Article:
In the Club

26 Oct

A lot of people I’ve talked to who are experienced marathoners say that finishing a marathon is like giving birth. In 2009, 4,136,000 babies were born in the United States. During that same year, about 450,000 people finished a marathon. A lot more babies were born than people finished a marathon, so I’m going to venture out there and say (as one who is childless) that nope, a marathon is a harder challenge than giving birth. People would rather go through the pains of childbirth than run a marathon. Seriously. It is a very elite club of people, and now the kid who was always picked last in gym class and was made fun of for being fat, is part of it!

On the same day as my Denver Marathon was the Chicago Marathon. A friend of mine ran it and she visited Colorado last week. We got together to talk about our races. It was exhilarating, and we were both so excited to have someone to share it with. We both concluded that no one gets it unless they do it. That’s not to say that we didn’t appreciate the support and encouragement of our family and friends, but you really, really can’t get it unless you do it.

My family and friends had more of a unique perspective because they did do 6 miles with me at the end, so they knew what I was going through and what the experience was like, but unless you do all 26.2 miles, you just don’t quite realize the magnitude of the this race.

My friend and I dished on our highs and lows of the race and the brutality and horribly long training we endured. We talked shoes, free tee shirts and our medals. It was great. It was so exciting to share that with someone.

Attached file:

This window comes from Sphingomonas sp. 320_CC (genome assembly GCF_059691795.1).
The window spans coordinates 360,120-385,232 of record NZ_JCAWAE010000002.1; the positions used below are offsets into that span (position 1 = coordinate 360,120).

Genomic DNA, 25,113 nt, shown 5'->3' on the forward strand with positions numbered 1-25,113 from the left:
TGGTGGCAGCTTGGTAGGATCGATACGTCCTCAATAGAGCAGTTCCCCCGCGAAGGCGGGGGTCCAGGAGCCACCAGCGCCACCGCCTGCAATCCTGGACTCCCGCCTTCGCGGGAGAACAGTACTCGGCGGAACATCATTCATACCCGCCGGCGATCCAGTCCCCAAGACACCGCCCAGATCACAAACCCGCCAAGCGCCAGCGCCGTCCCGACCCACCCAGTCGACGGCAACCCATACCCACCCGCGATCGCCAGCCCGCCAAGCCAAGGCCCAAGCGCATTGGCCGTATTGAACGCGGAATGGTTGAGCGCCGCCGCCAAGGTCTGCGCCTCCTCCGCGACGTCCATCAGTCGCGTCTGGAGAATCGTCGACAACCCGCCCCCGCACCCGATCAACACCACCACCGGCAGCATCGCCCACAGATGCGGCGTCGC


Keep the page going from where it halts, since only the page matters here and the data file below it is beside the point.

Driving around in active Colorado, I tend to see bumper stickers all the time with “13.1” splashed on them or “runner” or “Marathoner.” But, I rarely see the elusive 26.2 sticker. That is a big deal to see. I have one of my car now, and since I put it on, I’ve been waiting to see another one. The other morning on my drive into work, the car in front of me on the interstate had one. I was so excited! I wanted to drive up alongside them and say, “yes, me too! Me too! We’ve done it! We know!” But I figured I’d get into an accident or get arrested for being a psycho.

I’m not at all trying to sound like I’m better than anyone or that I’m some super elite athlete. Gosh, it took me 6 hours to finish, that’s not elite at all. I just mean, it’s a really unique experience to be a part of this special group, and I’m excited about it. I feel so lucky and privileged to be amongst the 450,000 finishers. Lord knows it took all of my energy, all of my stubbornness and an extremely support group of family and friends who helped me on race day to get to be a part of it.

This is an open, welcoming club. We want more members! Lace up your shoes and start training today. I promise you, it’s a high you will never forget and it will stay with you always.

3 Responses to “In the Club”

  1. Sandra Mathews-Benham October 26, 2011 at 7:42 AM #

    What a heart-warming entry, Noel. So delightful to read about your accomplishment! I’m so proud of you.

  2. Bob dolan October 26, 2011 at 8:22 AM #

    Love this blog…of course I’m proud of my “little” girl.

  3. Noel D. October 27, 2011 at 5:41 AM #

    Thanks guys! 🙂

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